Predator-driven Phenotypic Variation in Mosquitofish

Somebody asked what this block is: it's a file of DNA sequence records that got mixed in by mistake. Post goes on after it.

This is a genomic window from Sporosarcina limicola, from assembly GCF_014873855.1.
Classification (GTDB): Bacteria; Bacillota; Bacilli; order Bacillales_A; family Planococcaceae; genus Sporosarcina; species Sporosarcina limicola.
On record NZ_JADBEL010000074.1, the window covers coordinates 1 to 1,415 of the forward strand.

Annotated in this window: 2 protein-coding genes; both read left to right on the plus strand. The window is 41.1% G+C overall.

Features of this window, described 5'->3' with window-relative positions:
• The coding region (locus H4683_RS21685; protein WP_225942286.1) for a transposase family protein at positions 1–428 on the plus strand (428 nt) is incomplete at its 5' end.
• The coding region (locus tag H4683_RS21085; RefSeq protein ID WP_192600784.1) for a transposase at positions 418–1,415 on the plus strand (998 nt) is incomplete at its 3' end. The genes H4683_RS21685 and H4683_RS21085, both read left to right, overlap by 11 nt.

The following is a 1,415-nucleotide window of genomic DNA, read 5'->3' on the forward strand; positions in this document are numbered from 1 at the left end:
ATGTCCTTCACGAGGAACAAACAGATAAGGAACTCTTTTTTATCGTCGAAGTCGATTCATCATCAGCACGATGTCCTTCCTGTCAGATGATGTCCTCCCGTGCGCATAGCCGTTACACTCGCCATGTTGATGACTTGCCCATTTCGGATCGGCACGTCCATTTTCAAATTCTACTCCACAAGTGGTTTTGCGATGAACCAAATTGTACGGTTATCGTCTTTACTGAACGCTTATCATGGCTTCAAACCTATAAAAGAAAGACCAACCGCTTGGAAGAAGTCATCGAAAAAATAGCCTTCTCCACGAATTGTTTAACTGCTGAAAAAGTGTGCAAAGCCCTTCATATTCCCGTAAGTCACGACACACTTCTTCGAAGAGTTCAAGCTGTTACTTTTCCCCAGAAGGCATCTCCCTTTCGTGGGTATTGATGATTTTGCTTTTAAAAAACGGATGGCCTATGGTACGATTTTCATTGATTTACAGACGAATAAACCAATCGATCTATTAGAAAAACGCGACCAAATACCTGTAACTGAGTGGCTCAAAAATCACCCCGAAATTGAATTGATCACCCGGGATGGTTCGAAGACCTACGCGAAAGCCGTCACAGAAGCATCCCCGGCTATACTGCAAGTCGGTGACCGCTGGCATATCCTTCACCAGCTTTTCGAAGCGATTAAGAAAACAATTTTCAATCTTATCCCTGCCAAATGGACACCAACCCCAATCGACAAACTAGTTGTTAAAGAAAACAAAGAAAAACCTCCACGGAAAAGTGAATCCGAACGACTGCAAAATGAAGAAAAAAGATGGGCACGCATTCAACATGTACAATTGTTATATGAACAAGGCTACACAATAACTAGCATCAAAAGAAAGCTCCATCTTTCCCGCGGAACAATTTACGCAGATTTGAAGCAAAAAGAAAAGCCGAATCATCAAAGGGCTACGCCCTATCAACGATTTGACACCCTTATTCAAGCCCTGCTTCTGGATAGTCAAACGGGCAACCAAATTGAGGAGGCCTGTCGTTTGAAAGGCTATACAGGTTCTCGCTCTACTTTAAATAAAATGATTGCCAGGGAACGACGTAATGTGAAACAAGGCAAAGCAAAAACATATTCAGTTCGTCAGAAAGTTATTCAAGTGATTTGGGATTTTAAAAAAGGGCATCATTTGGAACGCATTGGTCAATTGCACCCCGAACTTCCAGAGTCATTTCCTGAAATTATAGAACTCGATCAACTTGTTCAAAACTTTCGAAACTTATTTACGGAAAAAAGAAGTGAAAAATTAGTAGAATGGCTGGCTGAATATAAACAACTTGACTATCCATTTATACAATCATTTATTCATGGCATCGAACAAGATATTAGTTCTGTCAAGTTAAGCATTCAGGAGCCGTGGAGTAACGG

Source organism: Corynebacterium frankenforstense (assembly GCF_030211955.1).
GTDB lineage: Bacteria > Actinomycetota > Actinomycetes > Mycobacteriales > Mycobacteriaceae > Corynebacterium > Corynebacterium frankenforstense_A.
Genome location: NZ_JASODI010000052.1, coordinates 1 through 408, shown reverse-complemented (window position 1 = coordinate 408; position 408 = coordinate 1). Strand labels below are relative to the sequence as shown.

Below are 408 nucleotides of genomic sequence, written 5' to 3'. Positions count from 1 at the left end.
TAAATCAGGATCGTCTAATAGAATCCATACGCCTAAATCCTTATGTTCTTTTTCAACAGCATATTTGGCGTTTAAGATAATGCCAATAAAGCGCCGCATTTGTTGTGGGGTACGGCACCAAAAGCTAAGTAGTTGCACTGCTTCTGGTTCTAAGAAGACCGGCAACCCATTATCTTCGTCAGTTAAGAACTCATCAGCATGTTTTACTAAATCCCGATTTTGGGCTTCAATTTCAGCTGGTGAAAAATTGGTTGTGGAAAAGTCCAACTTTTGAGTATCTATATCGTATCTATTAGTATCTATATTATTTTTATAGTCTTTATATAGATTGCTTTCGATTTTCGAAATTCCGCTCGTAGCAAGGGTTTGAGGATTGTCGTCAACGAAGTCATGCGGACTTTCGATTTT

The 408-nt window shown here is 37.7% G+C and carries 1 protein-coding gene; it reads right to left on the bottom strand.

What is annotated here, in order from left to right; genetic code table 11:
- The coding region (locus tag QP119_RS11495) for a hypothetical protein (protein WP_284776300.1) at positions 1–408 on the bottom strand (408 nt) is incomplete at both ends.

The rapid and dramatic changes in biotic and abiotic characteristics following tidal creek fragmentation is predicted to generate substantially different selection pressures for organisms inhabiting the system than were naturally present before anthropogenic impacts. In this NSF funded project (with Brian Langerhans, North Carolina State University) we are testing a priori predictions of phenotypic differentiation based on explicit hypotheses of divergent natural selection between fragmentation regimes. Our model organism is a small endemic, livebearing fish species, Bahamas mosquitofish (Gambusia hubbsi). The work will determine the relative influence of natural selection in driving predictable phenotypic outcomes, the role of history (genetic drift and unpredictable events) in yielding stochastic phenotypic variation, and the importance of gene flow in constraining phenotypic divergence (and the reverse causation of divergent selection constraining gene flow).